Friday, April 01, 2016
Israel's High Court Recognizes Conversions Performed Outside of the Chief Rabbinate's Jurisdiction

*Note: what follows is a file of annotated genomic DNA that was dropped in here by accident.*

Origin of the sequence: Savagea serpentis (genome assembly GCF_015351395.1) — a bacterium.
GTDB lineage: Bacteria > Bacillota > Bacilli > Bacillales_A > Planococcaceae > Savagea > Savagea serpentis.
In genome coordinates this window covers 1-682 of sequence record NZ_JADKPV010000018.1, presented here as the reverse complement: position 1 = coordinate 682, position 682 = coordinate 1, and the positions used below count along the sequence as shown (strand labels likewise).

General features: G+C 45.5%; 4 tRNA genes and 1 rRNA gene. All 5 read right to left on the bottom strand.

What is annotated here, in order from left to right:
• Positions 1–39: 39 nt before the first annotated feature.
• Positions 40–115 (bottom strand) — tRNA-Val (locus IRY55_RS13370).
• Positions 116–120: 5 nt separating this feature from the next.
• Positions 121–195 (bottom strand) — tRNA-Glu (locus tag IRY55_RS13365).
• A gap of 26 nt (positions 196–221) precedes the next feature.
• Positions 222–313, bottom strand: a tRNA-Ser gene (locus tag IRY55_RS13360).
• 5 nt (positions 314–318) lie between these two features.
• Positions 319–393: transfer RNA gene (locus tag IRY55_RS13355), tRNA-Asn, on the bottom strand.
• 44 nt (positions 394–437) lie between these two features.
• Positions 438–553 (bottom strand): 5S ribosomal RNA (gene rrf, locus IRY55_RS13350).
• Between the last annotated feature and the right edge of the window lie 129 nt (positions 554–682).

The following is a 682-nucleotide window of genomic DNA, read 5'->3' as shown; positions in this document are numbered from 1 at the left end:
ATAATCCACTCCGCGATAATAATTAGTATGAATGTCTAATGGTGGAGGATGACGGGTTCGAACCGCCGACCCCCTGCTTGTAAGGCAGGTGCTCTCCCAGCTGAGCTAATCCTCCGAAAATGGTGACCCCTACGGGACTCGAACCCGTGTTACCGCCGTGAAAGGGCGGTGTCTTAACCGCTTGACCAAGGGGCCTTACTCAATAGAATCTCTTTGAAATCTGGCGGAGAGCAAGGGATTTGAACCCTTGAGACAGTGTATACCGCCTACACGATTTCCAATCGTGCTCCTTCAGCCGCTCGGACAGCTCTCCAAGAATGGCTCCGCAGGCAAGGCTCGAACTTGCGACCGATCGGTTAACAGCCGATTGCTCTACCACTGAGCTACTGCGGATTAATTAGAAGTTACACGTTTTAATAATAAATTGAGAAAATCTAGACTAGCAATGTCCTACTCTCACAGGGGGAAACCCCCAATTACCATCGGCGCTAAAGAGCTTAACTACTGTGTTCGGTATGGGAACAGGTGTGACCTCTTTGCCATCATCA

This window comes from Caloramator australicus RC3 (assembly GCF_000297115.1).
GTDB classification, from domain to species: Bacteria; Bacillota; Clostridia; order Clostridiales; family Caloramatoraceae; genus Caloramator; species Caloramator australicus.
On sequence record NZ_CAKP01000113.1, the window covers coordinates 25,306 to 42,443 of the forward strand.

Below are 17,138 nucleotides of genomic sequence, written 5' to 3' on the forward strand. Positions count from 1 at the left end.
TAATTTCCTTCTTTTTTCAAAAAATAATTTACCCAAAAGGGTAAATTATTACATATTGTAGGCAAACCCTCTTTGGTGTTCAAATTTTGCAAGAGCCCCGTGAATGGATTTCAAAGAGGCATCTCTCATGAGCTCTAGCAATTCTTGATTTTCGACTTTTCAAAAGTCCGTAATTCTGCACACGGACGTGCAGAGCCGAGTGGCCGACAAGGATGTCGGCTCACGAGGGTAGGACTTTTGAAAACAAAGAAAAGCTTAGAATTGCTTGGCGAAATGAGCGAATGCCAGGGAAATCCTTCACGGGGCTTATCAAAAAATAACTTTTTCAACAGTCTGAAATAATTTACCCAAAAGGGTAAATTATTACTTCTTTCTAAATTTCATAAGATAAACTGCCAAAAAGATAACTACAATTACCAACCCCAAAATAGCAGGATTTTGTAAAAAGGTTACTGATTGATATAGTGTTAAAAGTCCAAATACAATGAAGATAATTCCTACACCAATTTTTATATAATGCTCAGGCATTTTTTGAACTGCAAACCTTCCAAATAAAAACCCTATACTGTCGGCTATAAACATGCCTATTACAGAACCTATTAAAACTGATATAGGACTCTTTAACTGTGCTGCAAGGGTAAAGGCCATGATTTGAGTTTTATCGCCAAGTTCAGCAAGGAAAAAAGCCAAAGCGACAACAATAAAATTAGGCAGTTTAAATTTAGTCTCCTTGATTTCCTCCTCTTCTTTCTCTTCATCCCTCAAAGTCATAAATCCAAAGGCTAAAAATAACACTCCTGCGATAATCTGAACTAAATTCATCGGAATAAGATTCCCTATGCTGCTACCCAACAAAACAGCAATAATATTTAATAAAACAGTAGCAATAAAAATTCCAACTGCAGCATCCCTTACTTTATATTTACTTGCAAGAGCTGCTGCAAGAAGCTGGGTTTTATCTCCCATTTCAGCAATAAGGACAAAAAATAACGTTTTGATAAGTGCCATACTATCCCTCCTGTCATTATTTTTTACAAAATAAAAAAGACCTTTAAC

Israel's High Court of Justice yesterday dealt another blow to the monopoly power of the country's Chief Rabbinate. The Jerusalem Post reports that the Court, in an 8-1 decision, held that non-Israeli nationals who convert to Judaism through private Orthodox rabbinical courts-- rather than through the Chief Rabbinate's State Conversion Authority-- are eligible for citizenship under Israel's Law of Return. Last year, a group of senior Orthodox rabbis gave up on trying to make the State Conversion Authority more accessible-- particularly to the many Soviet immigrants who are not recognized as Jewish under religious law-- and instead created their own non-state Orthodox conversion system known as Giyur Kahalacha. It has converted some 150 people so far. In Israel's complicated religious-political system, recognition under the Law of Return will likely require the Interior Ministry to register these converts as Jewish in the Population Registry. Then the question will be whether the Chief Rabbinate will recognize them as Jewish for purposes of marriage. Two leaders of the United Torah Judaism Party said that they would demand legislation to overturn the Court's decision.